Kaya's saddle horns are plastic, the rest of it is made of faux leather and buckskin. The saddle panels are decorated in a beautiful "painted" design. The horn has a hook so Kaya can attach items such as her Doll and Cradleboard. A cinch goes around Steps High and ties onto the other side. of the saddle. Under the saddle is the fringed buckskin blanket that came with Steps High and a faux fur saddle blanket. And I am sorry I forgot to take a picture of the saddle pad that goes on top of the saddles seat but it is a small pillow made of faux buckskin.

Well that is it for today! Thank you so much for reading! I will have more posts soon! I haven't been working as much so I do have more time lately! 
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Thursday, November 12, 2015

BeForever Historical Accuracy: Addy's School Outfit

Hey Followers!
     Sorry it has been so long! I haven't had much down time to myself lately! Recently, American Girl gave out 20% off coupons in their catalogs. I ended up getting two of them so I got some goodies! One of which was Addy's beautiful new BeForever School outfit. So lets get right to it, Is this outfit historically accurate?
The Layers of this dress remind me of Addy's
       There is a huge reason why I LOVE the fashion of the Civil War....Detail! The more details on a gown in the 1860's, the better. Civil War gowns were very elaborate, covered in lace, ribbons, ruffles, embroidery, fringe...some dresses had so many flounces that the original fabric of the dress could no longer be seen.
      One very popular detail; especially for children's clothing was military inspired, the use of braided trim. The style was influenced by the braided trim on the military officers uniforms. The braiding on the uniforms were different according to rank. This type of embroidery is often called soutache. Addy's school dress is detailed with black soutache trim.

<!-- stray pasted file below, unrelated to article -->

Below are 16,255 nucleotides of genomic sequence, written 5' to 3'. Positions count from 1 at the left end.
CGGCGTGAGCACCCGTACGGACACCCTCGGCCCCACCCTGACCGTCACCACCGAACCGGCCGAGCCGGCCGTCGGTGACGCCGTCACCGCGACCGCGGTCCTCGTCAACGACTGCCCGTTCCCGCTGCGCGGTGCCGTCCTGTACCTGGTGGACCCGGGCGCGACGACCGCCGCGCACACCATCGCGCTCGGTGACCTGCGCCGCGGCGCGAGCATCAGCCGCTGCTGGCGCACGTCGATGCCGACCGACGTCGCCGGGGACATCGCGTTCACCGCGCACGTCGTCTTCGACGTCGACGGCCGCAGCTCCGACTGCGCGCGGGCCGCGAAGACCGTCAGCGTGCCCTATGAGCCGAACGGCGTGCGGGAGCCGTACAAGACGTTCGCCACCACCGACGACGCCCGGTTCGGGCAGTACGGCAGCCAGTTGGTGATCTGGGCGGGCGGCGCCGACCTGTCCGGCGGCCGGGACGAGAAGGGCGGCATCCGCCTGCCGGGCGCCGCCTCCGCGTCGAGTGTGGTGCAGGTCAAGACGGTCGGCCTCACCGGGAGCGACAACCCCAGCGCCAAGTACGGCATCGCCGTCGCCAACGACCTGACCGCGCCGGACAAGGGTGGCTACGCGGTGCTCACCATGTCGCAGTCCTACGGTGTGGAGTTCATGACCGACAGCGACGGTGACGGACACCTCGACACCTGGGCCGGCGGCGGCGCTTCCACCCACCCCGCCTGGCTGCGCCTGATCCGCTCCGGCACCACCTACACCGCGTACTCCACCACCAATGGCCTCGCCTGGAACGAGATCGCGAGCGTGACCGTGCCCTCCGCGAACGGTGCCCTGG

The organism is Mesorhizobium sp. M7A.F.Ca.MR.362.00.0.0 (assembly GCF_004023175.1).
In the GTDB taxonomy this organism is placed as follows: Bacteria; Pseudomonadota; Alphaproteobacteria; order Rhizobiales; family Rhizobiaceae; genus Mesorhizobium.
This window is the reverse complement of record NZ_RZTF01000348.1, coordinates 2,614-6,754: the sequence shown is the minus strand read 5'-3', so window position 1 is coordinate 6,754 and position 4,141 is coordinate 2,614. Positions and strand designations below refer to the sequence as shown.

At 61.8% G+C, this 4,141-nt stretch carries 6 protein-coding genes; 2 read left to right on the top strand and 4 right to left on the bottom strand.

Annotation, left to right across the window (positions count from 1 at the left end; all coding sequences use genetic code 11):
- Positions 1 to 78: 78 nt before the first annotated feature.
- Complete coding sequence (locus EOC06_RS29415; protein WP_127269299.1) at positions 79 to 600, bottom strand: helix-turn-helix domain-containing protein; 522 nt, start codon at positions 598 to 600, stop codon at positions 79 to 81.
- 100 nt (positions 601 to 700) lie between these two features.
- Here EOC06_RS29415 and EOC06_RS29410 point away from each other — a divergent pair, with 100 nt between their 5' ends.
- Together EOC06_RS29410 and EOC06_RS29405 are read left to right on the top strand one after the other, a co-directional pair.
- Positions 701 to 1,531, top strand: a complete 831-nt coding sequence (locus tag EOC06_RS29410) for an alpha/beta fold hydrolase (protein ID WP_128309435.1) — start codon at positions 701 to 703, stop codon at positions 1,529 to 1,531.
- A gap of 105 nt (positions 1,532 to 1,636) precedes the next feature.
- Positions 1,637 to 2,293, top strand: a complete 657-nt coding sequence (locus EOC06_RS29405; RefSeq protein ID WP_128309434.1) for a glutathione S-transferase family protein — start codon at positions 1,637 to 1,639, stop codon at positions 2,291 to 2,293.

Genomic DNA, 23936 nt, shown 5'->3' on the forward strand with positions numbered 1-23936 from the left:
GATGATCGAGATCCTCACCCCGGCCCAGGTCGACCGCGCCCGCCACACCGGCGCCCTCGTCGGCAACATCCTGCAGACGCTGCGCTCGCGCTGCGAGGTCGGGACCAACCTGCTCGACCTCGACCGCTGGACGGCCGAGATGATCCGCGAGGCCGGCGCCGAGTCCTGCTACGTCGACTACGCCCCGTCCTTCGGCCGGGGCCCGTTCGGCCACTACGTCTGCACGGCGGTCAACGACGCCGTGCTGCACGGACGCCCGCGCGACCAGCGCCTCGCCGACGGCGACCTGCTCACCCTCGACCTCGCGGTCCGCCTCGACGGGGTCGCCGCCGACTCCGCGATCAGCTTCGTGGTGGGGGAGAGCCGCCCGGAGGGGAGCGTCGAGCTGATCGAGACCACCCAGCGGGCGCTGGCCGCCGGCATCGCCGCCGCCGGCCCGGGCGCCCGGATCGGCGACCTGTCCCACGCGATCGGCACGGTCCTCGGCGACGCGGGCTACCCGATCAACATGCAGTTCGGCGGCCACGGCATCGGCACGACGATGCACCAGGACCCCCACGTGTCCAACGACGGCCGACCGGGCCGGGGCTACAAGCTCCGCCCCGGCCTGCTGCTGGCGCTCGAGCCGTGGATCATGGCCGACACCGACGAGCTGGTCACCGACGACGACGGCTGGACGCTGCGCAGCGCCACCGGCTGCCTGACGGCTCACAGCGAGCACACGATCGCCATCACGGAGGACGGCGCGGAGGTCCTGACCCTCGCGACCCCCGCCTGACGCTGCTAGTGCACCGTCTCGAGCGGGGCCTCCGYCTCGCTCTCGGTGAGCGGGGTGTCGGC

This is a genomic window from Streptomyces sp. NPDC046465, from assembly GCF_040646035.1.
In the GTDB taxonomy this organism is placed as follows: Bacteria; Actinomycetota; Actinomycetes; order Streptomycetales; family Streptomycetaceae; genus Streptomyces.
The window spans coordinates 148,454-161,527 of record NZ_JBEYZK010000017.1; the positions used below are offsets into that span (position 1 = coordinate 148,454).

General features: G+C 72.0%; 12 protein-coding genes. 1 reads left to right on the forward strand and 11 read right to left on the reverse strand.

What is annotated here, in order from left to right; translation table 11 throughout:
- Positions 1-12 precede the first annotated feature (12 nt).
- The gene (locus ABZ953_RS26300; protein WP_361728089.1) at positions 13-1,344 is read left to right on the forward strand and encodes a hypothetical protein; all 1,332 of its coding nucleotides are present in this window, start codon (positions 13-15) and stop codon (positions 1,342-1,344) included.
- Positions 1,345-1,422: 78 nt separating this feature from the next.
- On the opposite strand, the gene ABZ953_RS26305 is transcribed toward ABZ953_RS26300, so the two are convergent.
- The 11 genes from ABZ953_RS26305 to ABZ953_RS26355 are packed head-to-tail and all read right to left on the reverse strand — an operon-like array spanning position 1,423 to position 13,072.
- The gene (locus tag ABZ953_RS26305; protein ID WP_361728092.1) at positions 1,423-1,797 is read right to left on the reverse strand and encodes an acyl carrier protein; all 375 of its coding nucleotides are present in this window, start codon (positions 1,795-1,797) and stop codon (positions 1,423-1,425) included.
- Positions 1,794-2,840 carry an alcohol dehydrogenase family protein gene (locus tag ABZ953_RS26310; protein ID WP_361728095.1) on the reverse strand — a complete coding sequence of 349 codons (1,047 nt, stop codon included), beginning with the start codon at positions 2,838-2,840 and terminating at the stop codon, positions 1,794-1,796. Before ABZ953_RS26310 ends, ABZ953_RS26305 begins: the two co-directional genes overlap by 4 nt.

There were two main types of dresses in Addy's time, Day Dresses and Evening Gowns. The day gowns had wide pagoda sleeves worn over under sleeves called engageantes. Day dresses had high necklines made of lace, tatted collars, or chemisettes.
Sleeves Similar to Addy's
      Evening gowns had low necklines and short sleeves that were accompanied by gloves or mitts.
      Addy's school dress resembles the day dress. It features the high neckline with the collar. Her wide sleeves are partnered with the engageantes.

      Clothing became more vibrant with color around the civil war. Colorful detailed fabrics were highly sought after for every 1860's fashionista. Certain colors of textiles became more available with the invention of mauveine. Mauveine is an aniline dye first invented by a young Chemist named William Henry Perkin in the mid 1850's. Before this discovery, fabrics in colors like purple and blue involved a very difficult process, making these colored fabrics extremely expensive. (Could possibly be the reason that the color purple is often related with royalty??) The invention of mauveine made fabric dying to produce these colors less difficult and more affordable. So the possibility that Addy would have a dress that is blue in color would definitely be plausible.
      So based on this info, Is Addy's BeForever School Outfit historically accurate? Absolutely!

Detail of the neckline and soutache trim
Detail of Soutache
Detail of the wide pagoda sleeves with the lower engageantes sleeves 
Beautiful layered skirt, Also a popular 1860's trend!

              Thanks so much for reading! I have had overwhelming positive responses to this blog and I am so happy that it brings so much enjoyment to my followers because I have LOVED writing these posts! Stay tuned for more posts VERY soon and be sure to follow me on Instagram @faithful.friends.forever.be and find out first about new posts!


Sunday, August 23, 2015

Felicity's Chocolate Set: History & Recipe for Colonial Hot Chocolate

Hi Followers!!

     Recently during my Ebay searches, I came across Felicity's Table and Chairs for $130. But the thing that interested me so much is that it came with her Chocolate Set. Some of you may know how valuable her Chocolate Set is and in complete good condition it can cost $130 by itself. So I snatched it up quick!